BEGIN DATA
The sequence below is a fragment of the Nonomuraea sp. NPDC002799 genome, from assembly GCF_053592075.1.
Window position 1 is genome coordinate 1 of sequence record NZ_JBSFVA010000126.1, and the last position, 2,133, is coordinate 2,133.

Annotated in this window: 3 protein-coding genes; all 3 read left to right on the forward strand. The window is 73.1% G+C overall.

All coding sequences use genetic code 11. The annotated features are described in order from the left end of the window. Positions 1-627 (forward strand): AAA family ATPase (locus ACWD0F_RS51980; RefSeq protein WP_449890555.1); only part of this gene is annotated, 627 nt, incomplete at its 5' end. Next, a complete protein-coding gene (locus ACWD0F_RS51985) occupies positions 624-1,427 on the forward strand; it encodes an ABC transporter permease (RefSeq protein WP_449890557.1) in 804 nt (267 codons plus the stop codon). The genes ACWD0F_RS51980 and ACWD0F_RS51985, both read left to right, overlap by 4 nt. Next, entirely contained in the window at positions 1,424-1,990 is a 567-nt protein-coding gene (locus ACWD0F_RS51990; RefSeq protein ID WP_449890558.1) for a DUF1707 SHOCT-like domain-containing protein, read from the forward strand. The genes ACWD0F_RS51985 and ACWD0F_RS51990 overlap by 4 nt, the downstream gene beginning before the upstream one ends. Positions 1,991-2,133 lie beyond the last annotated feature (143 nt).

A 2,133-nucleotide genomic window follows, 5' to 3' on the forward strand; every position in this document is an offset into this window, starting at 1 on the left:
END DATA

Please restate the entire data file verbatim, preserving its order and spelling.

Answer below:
The sequence below is a fragment of the Nonomuraea sp. NPDC002799 genome, from assembly GCF_053592075.1.
Window position 1 is genome coordinate 1 of sequence record NZ_JBSFVA010000126.1, and the last position, 2,133, is coordinate 2,133.

Annotated in this window: 3 protein-coding genes; all 3 read left to right on the forward strand. The window is 73.1% G+C overall.

All coding sequences use genetic code 11. The annotated features are described in order from the left end of the window. Positions 1-627 (forward strand): AAA family ATPase (locus ACWD0F_RS51980; RefSeq protein WP_449890555.1); only part of this gene is annotated, 627 nt, incomplete at its 5' end. Next, a complete protein-coding gene (locus ACWD0F_RS51985) occupies positions 624-1,427 on the forward strand; it encodes an ABC transporter permease (RefSeq protein WP_449890557.1) in 804 nt (267 codons plus the stop codon). The genes ACWD0F_RS51980 and ACWD0F_RS51985, both read left to right, overlap by 4 nt. Next, entirely contained in the window at positions 1,424-1,990 is a 567-nt protein-coding gene (locus ACWD0F_RS51990; RefSeq protein ID WP_449890558.1) for a DUF1707 SHOCT-like domain-containing protein, read from the forward strand. The genes ACWD0F_RS51985 and ACWD0F_RS51990 overlap by 4 nt, the downstream gene beginning before the upstream one ends. Positions 1,991-2,133 lie beyond the last annotated feature (143 nt).

A 2,133-nucleotide genomic window follows, 5' to 3' on the forward strand; every position in this document is an offset into this window, starting at 1 on the left: